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The family of a 15-year-old Black girl in Missouri who’s being charged with assault for allegedly beating 16-year-old Kaylee Gain, a white girl, into unconsciousness, started a petition to urge Chief Juvenile Officer Rick Gaines of the 21st Circuit Court not to charge her as an adult, according to the New York Post.

They asserted that the charged minor was the real victim, who had been bullied and harassed before the March 8 fight video.

Since the 15-year-old teen is being charged as a minor, MadameNoire will not disclose her name, but her family affirmed she was an honor roll student at Hazelwood East High School in St. Louis County with a pristine record. They highlighted that she spoke four languages, including Spanish and Korean, played the violin in the school’s orchestra, played on the school’s volleyball team, and said she’s academically excellent, having been selected for college-level AP classes.

In the petition’s description, the accused teen’s family claimed she was defending herself and had been repeatedly harassed and bullied.

“Prior to an incident on March 8th where she was seen defending herself from harassment and bullying, she had never been in trouble. Her work as a scholar was tainted by the bullying she had to endure at school,” the petition read. “However, this single event is being used to define her character and incite racial divisions and political strife, with the MO-AG calling on the courts to charge her as an adult. It is unjust that such an accomplished young woman should be charged as an adult for assault without considering all the facts of the case that led to the incident where harm occurred.”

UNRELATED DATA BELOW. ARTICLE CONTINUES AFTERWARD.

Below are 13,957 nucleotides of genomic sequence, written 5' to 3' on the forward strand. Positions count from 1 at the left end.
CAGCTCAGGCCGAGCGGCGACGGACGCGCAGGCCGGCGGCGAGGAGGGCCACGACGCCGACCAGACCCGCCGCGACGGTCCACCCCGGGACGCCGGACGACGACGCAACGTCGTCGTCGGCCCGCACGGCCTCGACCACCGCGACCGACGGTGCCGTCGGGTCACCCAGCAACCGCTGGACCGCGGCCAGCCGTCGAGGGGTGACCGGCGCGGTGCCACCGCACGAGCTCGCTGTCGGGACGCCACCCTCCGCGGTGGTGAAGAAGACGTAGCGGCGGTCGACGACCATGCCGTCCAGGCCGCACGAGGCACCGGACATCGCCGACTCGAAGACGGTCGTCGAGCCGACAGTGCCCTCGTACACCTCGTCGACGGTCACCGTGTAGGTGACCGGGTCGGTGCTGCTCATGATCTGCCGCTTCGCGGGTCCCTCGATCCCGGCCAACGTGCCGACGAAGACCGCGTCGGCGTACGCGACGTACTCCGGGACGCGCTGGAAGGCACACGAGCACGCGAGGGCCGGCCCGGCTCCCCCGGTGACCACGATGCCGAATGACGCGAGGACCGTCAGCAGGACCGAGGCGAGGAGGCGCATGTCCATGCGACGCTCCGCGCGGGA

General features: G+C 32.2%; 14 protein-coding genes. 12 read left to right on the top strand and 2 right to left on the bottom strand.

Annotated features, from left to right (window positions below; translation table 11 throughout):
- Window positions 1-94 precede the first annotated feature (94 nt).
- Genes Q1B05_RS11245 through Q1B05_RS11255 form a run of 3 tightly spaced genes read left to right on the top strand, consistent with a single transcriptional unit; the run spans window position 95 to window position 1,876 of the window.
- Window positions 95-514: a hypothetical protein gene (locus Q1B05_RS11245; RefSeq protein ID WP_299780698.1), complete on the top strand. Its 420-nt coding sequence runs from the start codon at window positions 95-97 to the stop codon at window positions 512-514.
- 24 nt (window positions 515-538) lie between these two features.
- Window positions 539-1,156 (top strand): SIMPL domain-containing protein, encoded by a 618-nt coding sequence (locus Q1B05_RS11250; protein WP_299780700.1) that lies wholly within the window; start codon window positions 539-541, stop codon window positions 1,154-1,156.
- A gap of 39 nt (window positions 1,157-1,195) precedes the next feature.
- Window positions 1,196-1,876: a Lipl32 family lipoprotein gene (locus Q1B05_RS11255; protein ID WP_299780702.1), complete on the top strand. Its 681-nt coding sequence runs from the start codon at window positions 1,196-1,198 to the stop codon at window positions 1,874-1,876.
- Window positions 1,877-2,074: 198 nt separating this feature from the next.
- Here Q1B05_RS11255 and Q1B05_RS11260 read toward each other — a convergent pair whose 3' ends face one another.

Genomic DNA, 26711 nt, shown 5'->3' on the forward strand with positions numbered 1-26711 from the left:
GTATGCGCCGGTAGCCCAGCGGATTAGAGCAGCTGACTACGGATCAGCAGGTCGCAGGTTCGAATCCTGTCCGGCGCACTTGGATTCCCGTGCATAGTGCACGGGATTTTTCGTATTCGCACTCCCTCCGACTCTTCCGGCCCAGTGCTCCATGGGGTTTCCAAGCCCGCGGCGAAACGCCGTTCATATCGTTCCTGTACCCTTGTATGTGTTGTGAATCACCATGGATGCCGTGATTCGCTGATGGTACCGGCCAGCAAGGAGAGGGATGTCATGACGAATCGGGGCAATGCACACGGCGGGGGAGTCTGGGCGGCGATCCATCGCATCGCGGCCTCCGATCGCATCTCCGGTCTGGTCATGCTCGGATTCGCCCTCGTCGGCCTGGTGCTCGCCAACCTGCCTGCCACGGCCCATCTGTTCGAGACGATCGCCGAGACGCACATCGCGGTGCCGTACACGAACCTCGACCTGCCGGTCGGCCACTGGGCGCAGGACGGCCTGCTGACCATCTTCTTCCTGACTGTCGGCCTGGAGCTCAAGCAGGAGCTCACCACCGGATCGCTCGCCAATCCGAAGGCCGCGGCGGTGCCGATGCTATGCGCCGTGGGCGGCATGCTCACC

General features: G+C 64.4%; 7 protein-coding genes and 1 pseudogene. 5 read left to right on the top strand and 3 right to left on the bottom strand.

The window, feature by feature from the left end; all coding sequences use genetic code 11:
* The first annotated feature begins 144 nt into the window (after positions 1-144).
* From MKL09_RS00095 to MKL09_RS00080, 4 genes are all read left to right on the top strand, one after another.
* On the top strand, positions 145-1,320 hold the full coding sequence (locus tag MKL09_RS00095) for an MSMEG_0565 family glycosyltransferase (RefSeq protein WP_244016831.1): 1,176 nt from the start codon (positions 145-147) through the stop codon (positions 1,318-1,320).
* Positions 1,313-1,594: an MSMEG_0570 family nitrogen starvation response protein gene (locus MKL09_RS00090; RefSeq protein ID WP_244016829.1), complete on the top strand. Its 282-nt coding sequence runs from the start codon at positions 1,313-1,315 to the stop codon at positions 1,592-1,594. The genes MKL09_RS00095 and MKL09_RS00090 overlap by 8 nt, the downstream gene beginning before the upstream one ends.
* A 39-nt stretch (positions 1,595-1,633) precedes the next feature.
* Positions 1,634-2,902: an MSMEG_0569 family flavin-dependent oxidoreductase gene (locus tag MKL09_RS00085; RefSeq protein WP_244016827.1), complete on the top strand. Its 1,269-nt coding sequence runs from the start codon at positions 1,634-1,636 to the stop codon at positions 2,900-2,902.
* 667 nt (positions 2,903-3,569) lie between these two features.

The family stated that since the incident, they’ve received numerous “racist death threats” and were victims of doxxing.

A couple of updates have surfaced regarding Gain, including how she’s in stable condition and breathing on her own after suffering a skull fracture and frontal lobe damage. She’s now out of the ICU, according to the family’s update on GoFundMe on Friday, March 22.

However, sources came forward with new information, showing Gain has a history of fighting. Sources told the New York Post that Gain was suspended from school the day before the fight for fighting with another student who was friends with the charged 15-year-old. Gain wasn’t allowed on campus the day of the fight.

Despite sources stating Gain has a fighting and bullying history, the 15-year-old student, who is Black, was painted as the villain, mainly by white spectators, and studies show how Black girls are criminalized more than their counterparts.

A study from the Georgetown Law Center on Poverty and Inequality showed that African American girls were regarded as “less innocent” and “more adult-like” than white girls of the same age.

Studies also show that more adults have less empathy for Black girls than white girls because of the perception that white girls are more innocent than Black girls.

It’s why Black young girls are five times more likely to get suspended and 2.7 times more likely to be referred to the justice system than their counterparts. Furthermore, it’s why probation officers, judges and prosecutors have treated Black girls more punitively than others. Studies have shown that prosecutors had dismissed only roughly three out of every 10 cases for Black girls, but they dismissed seven out of 10 cases for white women.

Researchers have yet to pinpoint the source of these adultification biases, but these studies that they exist.

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